“The Democracy and the Union.” Editorial.


This editorial from the Democratic New Haven Register argues that the Kansas-Nebraska negotiations should maintain the legal justifications set with the Missouri Compromise and allow for the balance of slave to free states admitted to the Union.


[1] It is now very evident that a practical test will be soon had, whether “the Democracy and the Union” are one and inseparable [2]; then will the scoffers of the Compromise [3] measures hide their heads with shame at the result, unlest we much mistake the governing principles of our leading men. The enquiry has often been made, whether the administration of Gen. Pierce  [4] and its friends would stand upon the Compromise measures as a finality? The negative has been attempted to be shown, and the proof offered has been the appointment to office, of those heretofore opposed to those measures. That such assertions afforded no evidence of the truth of the charge, has been most abundantly shown. Yet, the allegation continues to be made. The time, however, is near at hand, which will settle the question beyond all controversy, and vindicate the administration and the Democracy of the country from all such imputations. In the bill recently submitted to the Senate by Judge Douglas [5], chairman of the committee on territories, for the establishment of a territorial government for Nebraska, he adopts these measures as the basis of his report. This bill, will, therefore, present a practical test of the good faith of those who, standing upon the platform of the Baltimore Democratic Convention of 1852, have thereby declared their intention of abiding by the settlement of the slavery question then made. That not only the administration, but the Democracy of the whole country will show their determination to stand by these measures, and to practically apply them whenever in the organization of territorial and State governments, or otherwise, the same principles shall arise, we feel the fullest confidence.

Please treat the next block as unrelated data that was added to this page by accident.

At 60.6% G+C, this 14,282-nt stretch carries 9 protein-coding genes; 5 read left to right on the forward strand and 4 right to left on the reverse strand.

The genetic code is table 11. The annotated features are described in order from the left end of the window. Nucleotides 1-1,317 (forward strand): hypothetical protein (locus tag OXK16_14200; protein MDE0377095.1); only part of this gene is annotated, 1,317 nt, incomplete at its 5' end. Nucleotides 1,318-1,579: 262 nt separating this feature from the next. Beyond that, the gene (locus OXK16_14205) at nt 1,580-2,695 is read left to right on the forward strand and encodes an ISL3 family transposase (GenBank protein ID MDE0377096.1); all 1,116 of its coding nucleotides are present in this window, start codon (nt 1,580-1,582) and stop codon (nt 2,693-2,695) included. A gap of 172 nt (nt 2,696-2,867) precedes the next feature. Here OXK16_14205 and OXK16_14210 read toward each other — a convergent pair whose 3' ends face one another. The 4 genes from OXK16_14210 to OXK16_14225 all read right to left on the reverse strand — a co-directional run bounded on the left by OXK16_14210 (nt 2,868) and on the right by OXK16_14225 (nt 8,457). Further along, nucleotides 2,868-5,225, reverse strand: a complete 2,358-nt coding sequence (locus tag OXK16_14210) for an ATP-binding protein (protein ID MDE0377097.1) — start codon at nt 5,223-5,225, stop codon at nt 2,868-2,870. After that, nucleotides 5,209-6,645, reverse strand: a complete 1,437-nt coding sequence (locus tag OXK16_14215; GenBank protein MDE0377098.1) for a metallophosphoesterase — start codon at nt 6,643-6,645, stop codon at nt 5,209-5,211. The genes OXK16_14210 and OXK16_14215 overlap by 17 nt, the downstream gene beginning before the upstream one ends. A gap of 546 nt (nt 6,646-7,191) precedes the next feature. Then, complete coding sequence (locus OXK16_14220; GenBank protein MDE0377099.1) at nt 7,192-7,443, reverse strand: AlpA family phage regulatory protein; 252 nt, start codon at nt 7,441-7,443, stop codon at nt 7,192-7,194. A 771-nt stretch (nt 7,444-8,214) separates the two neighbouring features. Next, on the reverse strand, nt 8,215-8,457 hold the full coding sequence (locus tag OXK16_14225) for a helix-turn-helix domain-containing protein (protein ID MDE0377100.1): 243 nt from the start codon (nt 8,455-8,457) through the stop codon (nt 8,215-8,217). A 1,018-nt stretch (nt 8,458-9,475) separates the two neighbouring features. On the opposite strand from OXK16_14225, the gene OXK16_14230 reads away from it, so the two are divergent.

New Haven Register


[1] Register. New Haven, CT. 9 January 1854. 

[2] The editorial is referencing the negotiations surrounding the admittance to the union of Kansas and Nebraska. See the Kansas-Nebraska Act in this archive. 

[3] See the Missouri Compromise in this archive. 

[4] General Franklin Pierce, then President, was a Democrat who believed the abolitionist movement was a grave threat to the union. 

[5] Stephen Douglas, then Senator from Illinois. 



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